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Jesup Library Virtual Talk: “Small Tribe Left Behind”
April 14 @ 7:30 pm
The Jesup Memorial Library is hosting a virtual talk titled “Small Tribe Left Behind” with Richard Silliboy and the MDI Racial Equity Working Group on Thursday, April 14, at 7:30 p.m.
Richard Silliboy, vice chief of the Mi’kmaq, is a tribal elder and a master basket maker. The Mi’kmaq, formerly known as the Aroostook Band of Micmacs, is based in Presque Isle. The Micmac tribe was not part of the negotiations between the federal government, Maine’s state government and the other Indigenous tribes that led to the Maine Settlement Act in 1980. Because the Mi’kmaq were not involved with the negotiations, they do not have any formal legal agreement with the state but are still considered bound by the Maine Settlement Act.
In the 1980s, the Mi’kmaq began to seek federal recognition as a tribe, and Silliboy served as a tribal representative. He met with legislators in Maine and Washington, D.C., to lobby for federal recognition. After a very slow process, and with help from Pine Tree Legal Assistance, the Mi’kmaq finally became a federally recognized tribe in 1991.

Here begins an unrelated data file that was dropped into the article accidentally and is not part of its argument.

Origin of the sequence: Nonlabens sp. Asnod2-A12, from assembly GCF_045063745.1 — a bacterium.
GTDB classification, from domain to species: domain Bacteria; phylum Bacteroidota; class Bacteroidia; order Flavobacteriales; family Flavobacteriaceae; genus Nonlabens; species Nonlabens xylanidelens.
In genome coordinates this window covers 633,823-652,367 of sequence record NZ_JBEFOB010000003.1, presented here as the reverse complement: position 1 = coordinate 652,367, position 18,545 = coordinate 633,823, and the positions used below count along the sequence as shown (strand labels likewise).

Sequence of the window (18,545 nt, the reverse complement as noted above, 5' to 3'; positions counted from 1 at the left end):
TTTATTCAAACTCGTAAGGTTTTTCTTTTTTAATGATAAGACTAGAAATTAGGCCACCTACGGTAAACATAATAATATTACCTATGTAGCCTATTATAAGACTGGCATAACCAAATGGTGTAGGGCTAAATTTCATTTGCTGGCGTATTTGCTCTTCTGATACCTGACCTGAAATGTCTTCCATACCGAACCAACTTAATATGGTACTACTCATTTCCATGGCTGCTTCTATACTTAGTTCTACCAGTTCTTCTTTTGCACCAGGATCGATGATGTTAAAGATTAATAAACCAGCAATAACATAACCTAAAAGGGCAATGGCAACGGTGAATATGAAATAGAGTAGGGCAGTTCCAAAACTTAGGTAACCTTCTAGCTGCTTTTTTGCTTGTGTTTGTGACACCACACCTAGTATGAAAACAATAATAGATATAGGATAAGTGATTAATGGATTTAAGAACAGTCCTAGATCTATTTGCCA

Silliboy has been on the Tribal Council several times since the early 1990s and has served as vice chief the past six years. He has testified in Augusta about a dozen times and has taken delegations to Washington, D.C., to meet with staff from the Bureau of Indian Affairs.
For more information, call the library at 288-4245 or visit www.jesuplibrary.org.